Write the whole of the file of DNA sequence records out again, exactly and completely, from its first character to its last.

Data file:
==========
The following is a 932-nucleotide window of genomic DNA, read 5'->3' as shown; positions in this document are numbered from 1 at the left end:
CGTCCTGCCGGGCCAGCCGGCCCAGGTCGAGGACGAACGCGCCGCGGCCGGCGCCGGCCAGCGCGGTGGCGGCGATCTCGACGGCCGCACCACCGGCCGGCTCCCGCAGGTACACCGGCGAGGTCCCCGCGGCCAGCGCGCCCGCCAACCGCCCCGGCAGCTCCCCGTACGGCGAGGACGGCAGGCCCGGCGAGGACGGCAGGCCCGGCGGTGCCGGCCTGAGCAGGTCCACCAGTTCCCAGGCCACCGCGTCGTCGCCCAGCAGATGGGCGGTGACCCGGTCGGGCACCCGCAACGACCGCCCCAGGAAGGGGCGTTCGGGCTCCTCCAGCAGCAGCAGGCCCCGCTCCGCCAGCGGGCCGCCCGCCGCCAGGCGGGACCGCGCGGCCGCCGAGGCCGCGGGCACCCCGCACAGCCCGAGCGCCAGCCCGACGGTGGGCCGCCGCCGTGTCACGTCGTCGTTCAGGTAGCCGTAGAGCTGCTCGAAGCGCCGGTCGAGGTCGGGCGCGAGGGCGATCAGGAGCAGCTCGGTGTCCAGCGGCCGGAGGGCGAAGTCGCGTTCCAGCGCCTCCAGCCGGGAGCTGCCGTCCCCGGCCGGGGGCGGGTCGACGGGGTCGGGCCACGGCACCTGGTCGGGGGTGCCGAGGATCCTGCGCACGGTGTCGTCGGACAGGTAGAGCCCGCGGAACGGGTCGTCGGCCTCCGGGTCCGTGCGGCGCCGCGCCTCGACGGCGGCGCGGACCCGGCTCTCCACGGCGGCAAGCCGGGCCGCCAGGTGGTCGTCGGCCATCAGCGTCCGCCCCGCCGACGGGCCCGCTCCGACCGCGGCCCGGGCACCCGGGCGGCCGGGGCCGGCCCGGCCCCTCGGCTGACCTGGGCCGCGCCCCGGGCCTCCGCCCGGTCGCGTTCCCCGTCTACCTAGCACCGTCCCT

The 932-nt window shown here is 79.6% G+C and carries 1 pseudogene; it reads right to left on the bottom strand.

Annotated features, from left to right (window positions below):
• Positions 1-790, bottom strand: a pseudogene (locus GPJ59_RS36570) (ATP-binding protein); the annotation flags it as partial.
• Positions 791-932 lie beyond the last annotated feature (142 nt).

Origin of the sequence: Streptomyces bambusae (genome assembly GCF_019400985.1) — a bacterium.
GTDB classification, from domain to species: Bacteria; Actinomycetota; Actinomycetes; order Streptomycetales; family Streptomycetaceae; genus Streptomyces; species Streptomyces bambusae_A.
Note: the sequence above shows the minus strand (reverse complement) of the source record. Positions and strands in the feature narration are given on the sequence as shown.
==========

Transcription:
The following is a 932-nucleotide window of genomic DNA, read 5'->3' as shown; positions in this document are numbered from 1 at the left end:
CGTCCTGCCGGGCCAGCCGGCCCAGGTCGAGGACGAACGCGCCGCGGCCGGCGCCGGCCAGCGCGGTGGCGGCGATCTCGACGGCCGCACCACCGGCCGGCTCCCGCAGGTACACCGGCGAGGTCCCCGCGGCCAGCGCGCCCGCCAACCGCCCCGGCAGCTCCCCGTACGGCGAGGACGGCAGGCCCGGCGAGGACGGCAGGCCCGGCGGTGCCGGCCTGAGCAGGTCCACCAGTTCCCAGGCCACCGCGTCGTCGCCCAGCAGATGGGCGGTGACCCGGTCGGGCACCCGCAACGACCGCCCCAGGAAGGGGCGTTCGGGCTCCTCCAGCAGCAGCAGGCCCCGCTCCGCCAGCGGGCCGCCCGCCGCCAGGCGGGACCGCGCGGCCGCCGAGGCCGCGGGCACCCCGCACAGCCCGAGCGCCAGCCCGACGGTGGGCCGCCGCCGTGTCACGTCGTCGTTCAGGTAGCCGTAGAGCTGCTCGAAGCGCCGGTCGAGGTCGGGCGCGAGGGCGATCAGGAGCAGCTCGGTGTCCAGCGGCCGGAGGGCGAAGTCGCGTTCCAGCGCCTCCAGCCGGGAGCTGCCGTCCCCGGCCGGGGGCGGGTCGACGGGGTCGGGCCACGGCACCTGGTCGGGGGTGCCGAGGATCCTGCGCACGGTGTCGTCGGACAGGTAGAGCCCGCGGAACGGGTCGTCGGCCTCCGGGTCCGTGCGGCGCCGCGCCTCGACGGCGGCGCGGACCCGGCTCTCCACGGCGGCAAGCCGGGCCGCCAGGTGGTCGTCGGCCATCAGCGTCCGCCCCGCCGACGGGCCCGCTCCGACCGCGGCCCGGGCACCCGGGCGGCCGGGGCCGGCCCGGCCCCTCGGCTGACCTGGGCCGCGCCCCGGGCCTCCGCCCGGTCGCGTTCCCCGTCTACCTAGCACCGTCCCT

The 932-nt window shown here is 79.6% G+C and carries 1 pseudogene; it reads right to left on the bottom strand.

Annotated features, from left to right (window positions below):
• Positions 1-790, bottom strand: a pseudogene (locus GPJ59_RS36570) (ATP-binding protein); the annotation flags it as partial.
• Positions 791-932 lie beyond the last annotated feature (142 nt).

Origin of the sequence: Streptomyces bambusae (genome assembly GCF_019400985.1) — a bacterium.
GTDB classification, from domain to species: Bacteria; Actinomycetota; Actinomycetes; order Streptomycetales; family Streptomycetaceae; genus Streptomyces; species Streptomyces bambusae_A.
Note: the sequence above shows the minus strand (reverse complement) of the source record. Positions and strands in the feature narration are given on the sequence as shown.